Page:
American Airlines-US Airways merger faces antitrust suit

American Airlines' merger with US Airways faces opposition in the form of an antitrust lawsuit filed in a San Francisco court. Critics of the American Airlines merger claim it would hurt consumers by driving up airfares. 

LM Otero/AP/File
US Airways and American Airlines planes sit at gates at DFW International Airport in Grapevine, Texas in February. A proposed merger of the two carriers is facing opposition in the form of an antitrust lawsuit.

Opponents of the proposed merger of American Airlines and US Airways filed a lawsuit Tuesday to block the deal, claiming it would hurt consumers by driving up airfares.

The suit was filed in federal district court in San Francisco by antitrust lawyer Joseph Alioto, on behalf of nearly 40 consumers.

Alioto argued that the merger would lead to fewer flights, reduced service to small cities, and a lower quality of service overall. He said the merger would leave four airlines — United, Delta, Southwest and the post-merger American — controlling about 90 percent of the domestic airline industry, leading to higher prices.

American Airlines spokesman Mike Trevino called the lawsuit "baseless." He said the merger would combine two airlines with little overlap in their routes, give customers more destinations, and is not expected to result in the closure of hub airports currently operated by American and US Airways.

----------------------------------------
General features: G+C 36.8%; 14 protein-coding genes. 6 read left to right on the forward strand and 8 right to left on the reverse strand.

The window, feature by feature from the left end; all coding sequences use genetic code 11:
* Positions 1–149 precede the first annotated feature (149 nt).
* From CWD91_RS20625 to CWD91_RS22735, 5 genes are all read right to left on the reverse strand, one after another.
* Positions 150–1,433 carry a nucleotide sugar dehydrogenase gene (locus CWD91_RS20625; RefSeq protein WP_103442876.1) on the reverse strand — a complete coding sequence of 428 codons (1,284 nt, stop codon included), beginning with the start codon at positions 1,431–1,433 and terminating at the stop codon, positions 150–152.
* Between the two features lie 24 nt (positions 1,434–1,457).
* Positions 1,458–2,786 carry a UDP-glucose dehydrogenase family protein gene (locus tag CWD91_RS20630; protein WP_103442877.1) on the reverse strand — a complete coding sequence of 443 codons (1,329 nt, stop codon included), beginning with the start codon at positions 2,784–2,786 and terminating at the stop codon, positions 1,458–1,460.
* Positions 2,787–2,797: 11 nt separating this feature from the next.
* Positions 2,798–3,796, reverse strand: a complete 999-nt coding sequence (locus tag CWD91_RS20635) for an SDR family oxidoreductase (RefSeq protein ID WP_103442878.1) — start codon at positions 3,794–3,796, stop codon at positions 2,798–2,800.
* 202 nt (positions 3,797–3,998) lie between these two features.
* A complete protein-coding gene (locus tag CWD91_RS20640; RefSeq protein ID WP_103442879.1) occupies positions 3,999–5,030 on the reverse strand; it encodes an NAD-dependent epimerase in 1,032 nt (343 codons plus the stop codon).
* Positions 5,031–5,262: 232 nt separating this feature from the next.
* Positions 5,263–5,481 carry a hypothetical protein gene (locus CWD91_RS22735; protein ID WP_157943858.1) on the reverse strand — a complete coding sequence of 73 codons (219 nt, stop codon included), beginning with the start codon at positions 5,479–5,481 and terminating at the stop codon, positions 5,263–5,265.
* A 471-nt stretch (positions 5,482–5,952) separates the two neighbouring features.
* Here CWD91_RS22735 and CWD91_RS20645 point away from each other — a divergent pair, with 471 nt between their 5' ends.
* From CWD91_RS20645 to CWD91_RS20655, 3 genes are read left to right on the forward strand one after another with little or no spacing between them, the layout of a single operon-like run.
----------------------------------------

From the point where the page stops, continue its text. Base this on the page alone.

US Airways spokesman Ed Stewart said the lawsuit lacked merit. "As is often the case with high-profile mergers, lawsuits containing baseless allegations such as these are filed and they are successfully defended," he said.

Alioto's law firm has filed lawsuits to block previous airline mergers, including Southwest Airlines Co.'s acquisition of AirTran Airways. In that case, a federal appeals court this year ordered Alioto's firm to pay $67,495 of the carriers' court costs, noting that the lawsuit was filed the day after their deal was completed.

The U.S. Justice Department is reviewing the proposed merger, which would make American the world's biggest airline. The attorneys general of 19 states, led by Texas, have joined that review, meaning that state officials will be able to take part in meetings and witness depositions.

Members of Congress have raised concern that after a merger, American and US Airways Group Inc. would be too dominant at Reagan National Airport outside Washington, D.C. The airlines, however, have resisted suggestions that they should sell some of their takeoff and landing slots at Reagan to other carriers, in order to increase competition.

Trevino said American, part of AMR Corp., was continuing to work with the Justice Department and looked forward to closing the merger, which is expected in the third quarter.

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